Meanwhile, late 2018 was marked by numerous data breaches, with those experienced by Facebook (with a breach of more than 200 million users), Quora (100 million) and Marriott (500 million) ranking among the top ten largest data breaches of the year. At the very beginning of 2019, around a hundred politicians and public figures were also affected by similar attacks in Germany.

Finally, 2018 also saw a surge in the prevalence of artificial intelligence, which has been drawing a great deal of attention in cyberspace. And the IBM adverts of November 2018 seem to have finally transformed it from a mere buzzword into a genuine opportunity.

What 2019 could bring...

What if the major botnets of the future aren’t used to for destructive purposes, at least not immediately? To exist, artificial intelligence must be provided with a continuous and exponentially-growing amount of data. In the case of artificial intelligence used for malicious purposes, this data could be samples of behaviour of the targeted company’s employees. Faced with the problem of retrieving this data, what could be better than a botnet capable of scanning large numbers of servers, email exchanges, and other digital networks of employees connected via their workstations?

Hackers will no longer necessarily seek a place in the rankings of the largest data breaches of the year, instead aiming to make the greatest use of the smallest amounts of data. Tomorrow’s botnets could then be used to provide malicious artificial intelligence with data, and thus teach them to better exploit and influence these behaviours, with the cyberattacks of the future becoming increasingly automated as a result.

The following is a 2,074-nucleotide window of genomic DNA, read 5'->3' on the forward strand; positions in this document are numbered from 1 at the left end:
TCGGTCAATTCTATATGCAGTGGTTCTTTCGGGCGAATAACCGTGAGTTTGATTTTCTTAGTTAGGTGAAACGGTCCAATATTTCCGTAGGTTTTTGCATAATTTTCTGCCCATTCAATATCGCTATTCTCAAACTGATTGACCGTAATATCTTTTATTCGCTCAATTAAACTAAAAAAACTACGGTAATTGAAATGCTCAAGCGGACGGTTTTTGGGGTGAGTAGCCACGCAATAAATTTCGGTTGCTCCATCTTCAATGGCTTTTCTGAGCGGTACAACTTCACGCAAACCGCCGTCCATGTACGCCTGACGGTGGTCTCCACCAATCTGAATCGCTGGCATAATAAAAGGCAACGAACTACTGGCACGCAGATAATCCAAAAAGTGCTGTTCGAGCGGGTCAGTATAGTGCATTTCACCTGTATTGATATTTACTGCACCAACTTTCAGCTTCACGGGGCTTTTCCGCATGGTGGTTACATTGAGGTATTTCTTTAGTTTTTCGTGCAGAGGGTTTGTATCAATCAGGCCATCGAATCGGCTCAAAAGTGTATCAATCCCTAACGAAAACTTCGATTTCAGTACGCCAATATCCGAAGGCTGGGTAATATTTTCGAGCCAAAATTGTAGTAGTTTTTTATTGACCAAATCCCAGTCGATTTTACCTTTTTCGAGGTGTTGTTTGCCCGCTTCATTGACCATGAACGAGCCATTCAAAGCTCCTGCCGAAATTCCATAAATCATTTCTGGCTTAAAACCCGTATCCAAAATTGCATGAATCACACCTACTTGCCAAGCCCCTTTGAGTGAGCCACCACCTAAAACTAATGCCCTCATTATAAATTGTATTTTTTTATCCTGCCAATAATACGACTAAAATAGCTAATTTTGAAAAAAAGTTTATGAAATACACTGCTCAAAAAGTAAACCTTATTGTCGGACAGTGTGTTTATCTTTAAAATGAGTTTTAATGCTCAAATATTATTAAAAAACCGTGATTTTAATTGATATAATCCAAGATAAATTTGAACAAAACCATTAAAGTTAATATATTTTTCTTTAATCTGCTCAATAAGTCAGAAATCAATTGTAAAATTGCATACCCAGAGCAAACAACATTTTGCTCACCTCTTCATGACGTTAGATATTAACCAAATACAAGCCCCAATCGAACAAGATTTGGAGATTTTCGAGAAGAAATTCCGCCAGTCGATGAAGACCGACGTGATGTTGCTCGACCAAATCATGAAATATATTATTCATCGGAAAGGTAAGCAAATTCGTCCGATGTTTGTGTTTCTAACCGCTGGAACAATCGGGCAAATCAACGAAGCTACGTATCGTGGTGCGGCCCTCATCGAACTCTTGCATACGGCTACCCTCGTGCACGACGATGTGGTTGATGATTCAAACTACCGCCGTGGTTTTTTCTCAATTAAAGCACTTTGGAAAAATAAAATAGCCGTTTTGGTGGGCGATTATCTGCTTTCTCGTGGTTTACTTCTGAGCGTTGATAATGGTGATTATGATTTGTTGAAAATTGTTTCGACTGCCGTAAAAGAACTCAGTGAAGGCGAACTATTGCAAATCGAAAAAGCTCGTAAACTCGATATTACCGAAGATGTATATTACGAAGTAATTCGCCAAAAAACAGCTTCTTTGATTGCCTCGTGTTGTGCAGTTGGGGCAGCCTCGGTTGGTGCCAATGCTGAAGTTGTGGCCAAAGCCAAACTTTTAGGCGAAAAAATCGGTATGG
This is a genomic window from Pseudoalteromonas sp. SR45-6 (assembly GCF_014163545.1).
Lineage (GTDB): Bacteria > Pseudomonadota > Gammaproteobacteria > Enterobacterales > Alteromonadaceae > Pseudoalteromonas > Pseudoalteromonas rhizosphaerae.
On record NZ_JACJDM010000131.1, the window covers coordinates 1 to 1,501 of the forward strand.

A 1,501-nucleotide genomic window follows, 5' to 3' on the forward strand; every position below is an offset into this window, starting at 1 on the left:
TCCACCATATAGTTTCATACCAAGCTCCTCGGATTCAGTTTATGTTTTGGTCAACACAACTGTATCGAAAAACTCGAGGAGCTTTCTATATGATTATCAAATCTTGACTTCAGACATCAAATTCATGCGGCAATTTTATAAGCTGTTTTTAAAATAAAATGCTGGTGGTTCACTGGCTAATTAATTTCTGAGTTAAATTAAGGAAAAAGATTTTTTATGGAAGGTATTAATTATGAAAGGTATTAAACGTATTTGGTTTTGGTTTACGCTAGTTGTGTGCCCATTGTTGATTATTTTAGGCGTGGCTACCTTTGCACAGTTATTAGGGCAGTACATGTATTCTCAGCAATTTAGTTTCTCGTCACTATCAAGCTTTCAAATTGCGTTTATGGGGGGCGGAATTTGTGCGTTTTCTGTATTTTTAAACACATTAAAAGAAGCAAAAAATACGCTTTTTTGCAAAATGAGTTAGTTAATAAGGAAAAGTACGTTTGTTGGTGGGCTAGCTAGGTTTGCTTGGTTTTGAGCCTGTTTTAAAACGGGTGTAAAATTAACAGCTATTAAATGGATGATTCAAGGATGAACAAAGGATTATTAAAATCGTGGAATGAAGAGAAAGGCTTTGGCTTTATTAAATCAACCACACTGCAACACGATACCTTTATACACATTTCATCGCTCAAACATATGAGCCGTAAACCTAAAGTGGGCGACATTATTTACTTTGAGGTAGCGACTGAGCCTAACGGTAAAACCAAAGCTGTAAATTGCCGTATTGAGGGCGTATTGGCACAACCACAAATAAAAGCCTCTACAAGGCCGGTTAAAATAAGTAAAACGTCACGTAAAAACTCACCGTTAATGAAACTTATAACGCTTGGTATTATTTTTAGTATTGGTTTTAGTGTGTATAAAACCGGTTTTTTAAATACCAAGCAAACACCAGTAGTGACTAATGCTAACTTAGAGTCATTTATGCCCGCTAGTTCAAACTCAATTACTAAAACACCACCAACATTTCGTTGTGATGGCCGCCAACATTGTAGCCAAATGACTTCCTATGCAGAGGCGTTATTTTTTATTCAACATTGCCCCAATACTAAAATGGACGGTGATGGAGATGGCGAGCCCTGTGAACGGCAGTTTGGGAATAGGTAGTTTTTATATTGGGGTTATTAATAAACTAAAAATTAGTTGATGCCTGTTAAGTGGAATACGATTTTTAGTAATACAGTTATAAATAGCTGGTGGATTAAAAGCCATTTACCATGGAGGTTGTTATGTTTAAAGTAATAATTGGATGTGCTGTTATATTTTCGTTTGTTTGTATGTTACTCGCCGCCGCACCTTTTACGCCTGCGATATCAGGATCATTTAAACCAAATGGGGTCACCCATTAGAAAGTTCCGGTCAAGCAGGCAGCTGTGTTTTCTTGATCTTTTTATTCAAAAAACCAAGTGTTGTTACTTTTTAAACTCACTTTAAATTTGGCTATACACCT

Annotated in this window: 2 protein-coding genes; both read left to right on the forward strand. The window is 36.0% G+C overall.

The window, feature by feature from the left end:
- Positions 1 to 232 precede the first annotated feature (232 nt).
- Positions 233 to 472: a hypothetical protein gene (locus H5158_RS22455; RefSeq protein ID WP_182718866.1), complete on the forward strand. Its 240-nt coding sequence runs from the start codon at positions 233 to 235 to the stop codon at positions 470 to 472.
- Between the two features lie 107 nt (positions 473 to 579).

After having copied the behaviour of certain members of the management committee, email exchanges with the CEO or a chat session with the company’s financial director could convince even the most sceptical of minds. Phishing operations thus have the potential to become more efficient than ever...

 


Trend 4: Blurring the distinction between the digital and the physical

What happened in 2018...

With the emergence of the Internet of Things, hackers are increasingly carrying out attacks on individuals. In 2018, the extent of data breaches reached new heights. Ranging from login details to medical data and biometrics, the quantity of stolen data now measures in the hundreds of millions, if not billions.

In January 2018, the physical dimension and relevance of this data shocked the general public after a sports application revealed the geolocation of American military bases in the Middle East.

What could happen in 2019...

Throughout recent data breaches such as those that marked 2018, hackers have been directly using Big Data and drawing inspiration from the marketing rules of targeted advertising to heighten the effectiveness of their attacks. ‘Spearphishing’ thus enables increasingly targeted and precise cyberattacks. And with connected objects, this information is no longer solely digital, as it takes on an undeniably physical nature. Information such as email addresses and credit card details will increasingly be replaced by physical data, ranging from real-time location and daily commutes to one's heart rate – information that enables individuals’ lives to be systematically profiled and their privacy compromised.

Hackers may then acquire the ability to analyse data in large groups and identify activities that are dubious in nature (such as adultery or visits to pornographic sites), if not illegal. With this information, all they will need to do is blackmail their victims. Far from phishing emails that may border on parody, ransom requests (which could become physical in nature) will be substantiated and well-documented. 2019 indeed has the potential to be the year of blackmailing 2.0.

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About the author

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Victor Poitevin
Digital Manager, Stormshield

Victor Poitevin is Stormshield’s Digital Manager. Attached to the Marketing Department, his role is to improve the Group’s online visibility. This involves Stormshield’s entire ecosystem, including websites, social networks and blogs. He will make use of his diverse experience, gained in several major French and international groups and communications agencies, to fulfill the Group’s high digital aspirations.